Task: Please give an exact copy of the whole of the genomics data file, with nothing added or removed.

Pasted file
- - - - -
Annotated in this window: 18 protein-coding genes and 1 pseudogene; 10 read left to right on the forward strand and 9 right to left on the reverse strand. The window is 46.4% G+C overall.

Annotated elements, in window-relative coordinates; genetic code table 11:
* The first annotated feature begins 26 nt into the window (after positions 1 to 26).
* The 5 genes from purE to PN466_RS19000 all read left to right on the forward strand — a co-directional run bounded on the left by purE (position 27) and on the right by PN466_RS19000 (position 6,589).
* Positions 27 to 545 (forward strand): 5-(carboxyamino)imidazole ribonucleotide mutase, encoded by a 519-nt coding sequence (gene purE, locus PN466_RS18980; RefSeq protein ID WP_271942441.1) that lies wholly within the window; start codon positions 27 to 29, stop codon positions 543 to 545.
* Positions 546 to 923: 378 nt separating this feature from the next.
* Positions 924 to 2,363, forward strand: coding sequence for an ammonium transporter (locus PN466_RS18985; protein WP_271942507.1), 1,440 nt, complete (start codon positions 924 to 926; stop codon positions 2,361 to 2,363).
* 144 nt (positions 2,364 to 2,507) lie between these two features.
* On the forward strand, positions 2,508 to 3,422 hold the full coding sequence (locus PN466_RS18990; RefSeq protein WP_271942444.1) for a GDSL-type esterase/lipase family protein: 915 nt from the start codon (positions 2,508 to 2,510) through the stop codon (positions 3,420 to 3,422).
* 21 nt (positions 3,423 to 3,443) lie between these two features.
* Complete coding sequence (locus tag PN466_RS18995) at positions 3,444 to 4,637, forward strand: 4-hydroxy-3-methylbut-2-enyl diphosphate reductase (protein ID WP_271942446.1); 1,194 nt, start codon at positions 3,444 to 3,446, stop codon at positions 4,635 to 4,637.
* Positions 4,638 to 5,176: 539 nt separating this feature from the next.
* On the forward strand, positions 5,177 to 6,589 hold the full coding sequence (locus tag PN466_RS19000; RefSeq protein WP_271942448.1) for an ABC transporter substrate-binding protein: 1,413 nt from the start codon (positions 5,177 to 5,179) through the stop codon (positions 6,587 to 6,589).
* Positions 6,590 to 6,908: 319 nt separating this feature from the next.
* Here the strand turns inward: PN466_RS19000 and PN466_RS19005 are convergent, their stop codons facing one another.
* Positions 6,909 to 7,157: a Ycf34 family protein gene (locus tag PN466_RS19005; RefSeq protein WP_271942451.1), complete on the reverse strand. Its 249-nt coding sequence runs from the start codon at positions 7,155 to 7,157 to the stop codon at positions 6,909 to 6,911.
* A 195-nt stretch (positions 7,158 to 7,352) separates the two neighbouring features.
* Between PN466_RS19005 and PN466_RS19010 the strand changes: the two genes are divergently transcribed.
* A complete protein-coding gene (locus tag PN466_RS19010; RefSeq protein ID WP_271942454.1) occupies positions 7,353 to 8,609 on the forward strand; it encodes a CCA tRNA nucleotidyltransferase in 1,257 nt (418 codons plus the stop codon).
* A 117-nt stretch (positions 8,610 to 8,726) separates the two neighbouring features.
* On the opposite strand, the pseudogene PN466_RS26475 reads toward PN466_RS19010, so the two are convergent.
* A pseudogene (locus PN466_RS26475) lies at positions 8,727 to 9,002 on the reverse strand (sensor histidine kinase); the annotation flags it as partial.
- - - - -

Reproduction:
Annotated in this window: 18 protein-coding genes and 1 pseudogene; 10 read left to right on the forward strand and 9 right to left on the reverse strand. The window is 46.4% G+C overall.

Annotated elements, in window-relative coordinates; genetic code table 11:
* The first annotated feature begins 26 nt into the window (after positions 1 to 26).
* The 5 genes from purE to PN466_RS19000 all read left to right on the forward strand — a co-directional run bounded on the left by purE (position 27) and on the right by PN466_RS19000 (position 6,589).
* Positions 27 to 545 (forward strand): 5-(carboxyamino)imidazole ribonucleotide mutase, encoded by a 519-nt coding sequence (gene purE, locus PN466_RS18980; RefSeq protein ID WP_271942441.1) that lies wholly within the window; start codon positions 27 to 29, stop codon positions 543 to 545.
* Positions 546 to 923: 378 nt separating this feature from the next.
* Positions 924 to 2,363, forward strand: coding sequence for an ammonium transporter (locus PN466_RS18985; protein WP_271942507.1), 1,440 nt, complete (start codon positions 924 to 926; stop codon positions 2,361 to 2,363).
* 144 nt (positions 2,364 to 2,507) lie between these two features.
* On the forward strand, positions 2,508 to 3,422 hold the full coding sequence (locus PN466_RS18990; RefSeq protein WP_271942444.1) for a GDSL-type esterase/lipase family protein: 915 nt from the start codon (positions 2,508 to 2,510) through the stop codon (positions 3,420 to 3,422).
* 21 nt (positions 3,423 to 3,443) lie between these two features.
* Complete coding sequence (locus tag PN466_RS18995) at positions 3,444 to 4,637, forward strand: 4-hydroxy-3-methylbut-2-enyl diphosphate reductase (protein ID WP_271942446.1); 1,194 nt, start codon at positions 3,444 to 3,446, stop codon at positions 4,635 to 4,637.
* Positions 4,638 to 5,176: 539 nt separating this feature from the next.
* On the forward strand, positions 5,177 to 6,589 hold the full coding sequence (locus tag PN466_RS19000; RefSeq protein WP_271942448.1) for an ABC transporter substrate-binding protein: 1,413 nt from the start codon (positions 5,177 to 5,179) through the stop codon (positions 6,587 to 6,589).
* Positions 6,590 to 6,908: 319 nt separating this feature from the next.
* Here the strand turns inward: PN466_RS19000 and PN466_RS19005 are convergent, their stop codons facing one another.
* Positions 6,909 to 7,157: a Ycf34 family protein gene (locus tag PN466_RS19005; RefSeq protein WP_271942451.1), complete on the reverse strand. Its 249-nt coding sequence runs from the start codon at positions 7,155 to 7,157 to the stop codon at positions 6,909 to 6,911.
* A 195-nt stretch (positions 7,158 to 7,352) separates the two neighbouring features.
* Between PN466_RS19005 and PN466_RS19010 the strand changes: the two genes are divergently transcribed.
* A complete protein-coding gene (locus tag PN466_RS19010; RefSeq protein ID WP_271942454.1) occupies positions 7,353 to 8,609 on the forward strand; it encodes a CCA tRNA nucleotidyltransferase in 1,257 nt (418 codons plus the stop codon).
* A 117-nt stretch (positions 8,610 to 8,726) separates the two neighbouring features.
* On the opposite strand, the pseudogene PN466_RS26475 reads toward PN466_RS19010, so the two are convergent.
* A pseudogene (locus PN466_RS26475) lies at positions 8,727 to 9,002 on the reverse strand (sensor histidine kinase); the annotation flags it as partial.